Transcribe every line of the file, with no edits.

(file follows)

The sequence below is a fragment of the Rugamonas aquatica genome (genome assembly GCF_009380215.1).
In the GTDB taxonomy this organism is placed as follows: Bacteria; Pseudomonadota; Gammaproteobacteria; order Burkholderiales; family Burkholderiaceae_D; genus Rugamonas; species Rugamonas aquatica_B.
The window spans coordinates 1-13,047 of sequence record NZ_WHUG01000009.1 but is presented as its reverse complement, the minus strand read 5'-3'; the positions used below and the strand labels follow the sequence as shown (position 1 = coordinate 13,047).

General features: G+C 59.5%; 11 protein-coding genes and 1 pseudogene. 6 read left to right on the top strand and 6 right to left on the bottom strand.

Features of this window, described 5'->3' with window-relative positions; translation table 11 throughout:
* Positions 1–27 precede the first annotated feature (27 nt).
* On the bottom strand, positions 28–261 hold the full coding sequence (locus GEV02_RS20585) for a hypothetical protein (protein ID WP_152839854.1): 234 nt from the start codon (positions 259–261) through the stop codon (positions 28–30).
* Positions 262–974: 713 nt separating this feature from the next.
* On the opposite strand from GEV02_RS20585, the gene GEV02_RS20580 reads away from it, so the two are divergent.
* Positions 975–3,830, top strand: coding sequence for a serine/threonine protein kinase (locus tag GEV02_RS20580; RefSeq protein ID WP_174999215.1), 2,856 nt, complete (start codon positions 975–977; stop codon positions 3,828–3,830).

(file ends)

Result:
The sequence below is a fragment of the Rugamonas aquatica genome (genome assembly GCF_009380215.1).
In the GTDB taxonomy this organism is placed as follows: Bacteria; Pseudomonadota; Gammaproteobacteria; order Burkholderiales; family Burkholderiaceae_D; genus Rugamonas; species Rugamonas aquatica_B.
The window spans coordinates 1-13,047 of sequence record NZ_WHUG01000009.1 but is presented as its reverse complement, the minus strand read 5'-3'; the positions used below and the strand labels follow the sequence as shown (position 1 = coordinate 13,047).

General features: G+C 59.5%; 11 protein-coding genes and 1 pseudogene. 6 read left to right on the top strand and 6 right to left on the bottom strand.

Features of this window, described 5'->3' with window-relative positions; translation table 11 throughout:
* Positions 1–27 precede the first annotated feature (27 nt).
* On the bottom strand, positions 28–261 hold the full coding sequence (locus GEV02_RS20585) for a hypothetical protein (protein ID WP_152839854.1): 234 nt from the start codon (positions 259–261) through the stop codon (positions 28–30).
* Positions 262–974: 713 nt separating this feature from the next.
* On the opposite strand from GEV02_RS20585, the gene GEV02_RS20580 reads away from it, so the two are divergent.
* Positions 975–3,830, top strand: coding sequence for a serine/threonine protein kinase (locus tag GEV02_RS20580; RefSeq protein ID WP_174999215.1), 2,856 nt, complete (start codon positions 975–977; stop codon positions 3,828–3,830).